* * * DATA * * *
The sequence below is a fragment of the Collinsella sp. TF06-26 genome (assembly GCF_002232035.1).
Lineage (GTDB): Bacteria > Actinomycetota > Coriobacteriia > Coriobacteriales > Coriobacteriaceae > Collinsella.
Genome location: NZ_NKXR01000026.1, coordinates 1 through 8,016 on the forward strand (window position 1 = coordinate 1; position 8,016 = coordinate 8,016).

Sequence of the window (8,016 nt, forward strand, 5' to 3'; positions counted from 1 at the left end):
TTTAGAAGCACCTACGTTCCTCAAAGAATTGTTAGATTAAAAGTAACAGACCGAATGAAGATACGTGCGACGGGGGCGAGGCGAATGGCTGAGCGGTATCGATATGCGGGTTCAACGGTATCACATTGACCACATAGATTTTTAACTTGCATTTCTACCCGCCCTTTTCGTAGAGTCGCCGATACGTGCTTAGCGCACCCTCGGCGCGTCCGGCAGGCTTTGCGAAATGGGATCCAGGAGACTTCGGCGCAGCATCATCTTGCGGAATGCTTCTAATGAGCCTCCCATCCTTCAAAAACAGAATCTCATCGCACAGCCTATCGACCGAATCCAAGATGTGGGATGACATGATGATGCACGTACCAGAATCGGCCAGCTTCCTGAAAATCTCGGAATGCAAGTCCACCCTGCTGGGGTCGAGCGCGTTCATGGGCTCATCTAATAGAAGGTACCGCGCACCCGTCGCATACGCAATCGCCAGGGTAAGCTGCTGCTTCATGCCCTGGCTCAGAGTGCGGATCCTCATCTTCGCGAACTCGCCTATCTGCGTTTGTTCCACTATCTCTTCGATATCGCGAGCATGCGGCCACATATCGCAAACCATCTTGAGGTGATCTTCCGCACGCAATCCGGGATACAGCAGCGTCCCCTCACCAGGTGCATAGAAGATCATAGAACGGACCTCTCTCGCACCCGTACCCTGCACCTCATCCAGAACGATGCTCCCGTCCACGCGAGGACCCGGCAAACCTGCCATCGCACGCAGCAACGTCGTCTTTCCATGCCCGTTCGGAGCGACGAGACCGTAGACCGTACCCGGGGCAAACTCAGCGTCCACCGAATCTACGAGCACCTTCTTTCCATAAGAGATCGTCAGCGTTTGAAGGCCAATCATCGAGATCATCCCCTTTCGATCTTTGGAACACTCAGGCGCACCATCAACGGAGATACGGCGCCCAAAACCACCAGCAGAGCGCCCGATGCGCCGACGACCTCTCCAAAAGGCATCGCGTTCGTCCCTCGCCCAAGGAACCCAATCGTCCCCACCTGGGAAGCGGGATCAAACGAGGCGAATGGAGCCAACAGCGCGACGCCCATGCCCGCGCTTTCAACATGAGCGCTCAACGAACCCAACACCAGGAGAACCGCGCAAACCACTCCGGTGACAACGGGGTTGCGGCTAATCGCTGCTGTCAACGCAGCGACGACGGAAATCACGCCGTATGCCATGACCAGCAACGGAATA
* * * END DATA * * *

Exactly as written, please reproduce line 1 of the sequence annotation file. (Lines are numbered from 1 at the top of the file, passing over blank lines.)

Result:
The sequence below is a fragment of the Collinsella sp. TF06-26 genome (assembly GCF_002232035.1).